4. Support for workers working remotely
Another important aspect of working life that a good EX strategy should address is making sure workers are well-equipped for their jobs.
If employees are being expected to work from home even occasionally, they need to have all of the adequate tools for this. As well as a budget to set up their physical WFH area, this extends to the digital tools they need not only to connect remotely, but also effectively.
This can be a recognition that endless hours of Zoom meetings aren’t actually effective, which leads to more productivity and prompt decision-making.
The pandemic has led to a surge in demand for tools to help us collaborate more effectively online. From simple screen recorder Loom to virtual whiteboard workspace Miro, the coming year will see even more of these things integrated and added to the workplace, bringing real value.
5. Skills over roles
Overall, in 2023 job seekers are going to very quickly see a change in how they are perceived. This is because of a wider change to how work itself is assessed.
Those familiar with the tech industry would say that this has been going on for decades, with potential teammates being assessed not on what they have done but on what they can do.
Gartner have been banging this drum since 2019, calling for companies to start planning ahead by not building around roles but around the skills needed to achieve their goals.
Again, this should be music to the ears of those planning a career change. The feelings of inadequacy for a lack of ‘relevant’ professional experience are a common fear for those weighing up a new field or role. Having it openly recognized in the industry that it’s your skills that matter more is hugely empowering. If you’re preparing for a major career change, do some research to find out which skills are most important to your future career.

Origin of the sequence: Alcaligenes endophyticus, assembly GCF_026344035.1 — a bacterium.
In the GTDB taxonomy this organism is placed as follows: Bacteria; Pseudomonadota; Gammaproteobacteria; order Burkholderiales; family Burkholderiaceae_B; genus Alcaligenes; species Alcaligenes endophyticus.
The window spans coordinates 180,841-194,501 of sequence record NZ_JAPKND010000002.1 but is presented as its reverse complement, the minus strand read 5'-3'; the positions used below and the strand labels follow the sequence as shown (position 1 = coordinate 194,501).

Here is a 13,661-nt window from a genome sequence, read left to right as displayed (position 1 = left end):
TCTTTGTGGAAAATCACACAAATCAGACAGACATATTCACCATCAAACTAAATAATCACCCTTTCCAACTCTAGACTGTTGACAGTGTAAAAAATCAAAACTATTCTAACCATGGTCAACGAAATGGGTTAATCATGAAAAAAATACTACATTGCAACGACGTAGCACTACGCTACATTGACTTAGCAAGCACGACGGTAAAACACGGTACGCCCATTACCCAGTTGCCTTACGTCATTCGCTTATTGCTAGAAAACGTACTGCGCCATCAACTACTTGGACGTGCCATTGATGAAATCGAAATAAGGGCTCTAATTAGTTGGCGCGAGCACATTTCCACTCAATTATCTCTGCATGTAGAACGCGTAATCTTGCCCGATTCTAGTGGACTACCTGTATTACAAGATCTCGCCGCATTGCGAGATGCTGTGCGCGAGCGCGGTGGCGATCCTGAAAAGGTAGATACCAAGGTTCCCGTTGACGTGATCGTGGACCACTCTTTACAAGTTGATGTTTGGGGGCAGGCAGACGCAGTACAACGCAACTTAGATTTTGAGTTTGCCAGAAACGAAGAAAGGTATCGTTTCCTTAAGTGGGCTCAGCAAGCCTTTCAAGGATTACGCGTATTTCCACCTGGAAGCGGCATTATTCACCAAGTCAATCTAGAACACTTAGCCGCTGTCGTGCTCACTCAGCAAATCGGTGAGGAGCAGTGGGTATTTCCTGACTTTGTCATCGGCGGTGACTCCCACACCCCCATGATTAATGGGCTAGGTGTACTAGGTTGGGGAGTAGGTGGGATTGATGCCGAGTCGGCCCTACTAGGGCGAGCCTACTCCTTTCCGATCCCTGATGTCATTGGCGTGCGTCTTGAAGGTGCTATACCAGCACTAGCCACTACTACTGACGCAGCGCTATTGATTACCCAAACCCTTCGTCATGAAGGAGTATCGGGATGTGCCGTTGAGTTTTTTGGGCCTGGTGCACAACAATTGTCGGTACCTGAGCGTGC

6. Multigenerational workforces becoming the norm
We are living in the first era where there’s the potential for a wide range of generations in the same office at the same time. For management, this may create challenges in the form of working out how to ensure those team members born in the 50s and those born in the 00s gel with each other.
The plus side is that once again for career changers, another potential insecurity is being addressed. The Deloitte Postgenerational Workplace Study shows “the increasing importance of moving beyond broad demographic categories to understand people on a more meaningful level.”
As we all know already, age is just a number—as well as having nothing to fear, in 2023, workers should be able to expect businesses to be more receptive to their particular needs.
7. AI will throw up career opportunities
“Wow—another ‘upcoming trends’ article talking about AI” I hear you moan, and normally I would agree. In a pleasant change, what’s promised in 2023 flips the script. Instead of sentient robots coming to take your job, artificial intelligence is starting to create and even help you evolve your career.
First of all, industries across the globe have been using AI to help them scale up comfortably and efficiently. It’s no surprise that AI and data analytics are easy bedfellows, but you’d be surprised how many other opportunities this has created in tech.
These can include web development and even UX design: in fact, UX writing for chatbots has become such a growth market you can even take a course specializing in it to become a highly employable UX writer in 2023.
More than that though, companies are also using AI to help employees develop their own careers. Pharma giant Sanofi, for example, has been using the program iMatch to help workers in its R&D department see what potential new roles in the company they might like, based on their skills.
The AI tool also helps show which skills still might be needed for certain roles, so that employees can direct their professional development. Given that internal promotion and movement is also a trend you’ll be seeing more and more of, expect genuinely helpful tools like iMatch to grow.
These are just a snapshot of some of the major features of the new workplace landscape that we’re going to see emerging in 2023. Despite it looking unlikely over the past while, a lot of them are empowering for both career changers and those weighing up a move.
There’s never been a better time to pursue a career you love and even make a complete switch to a career in tech. If you’d like to learn more, these guides will help you: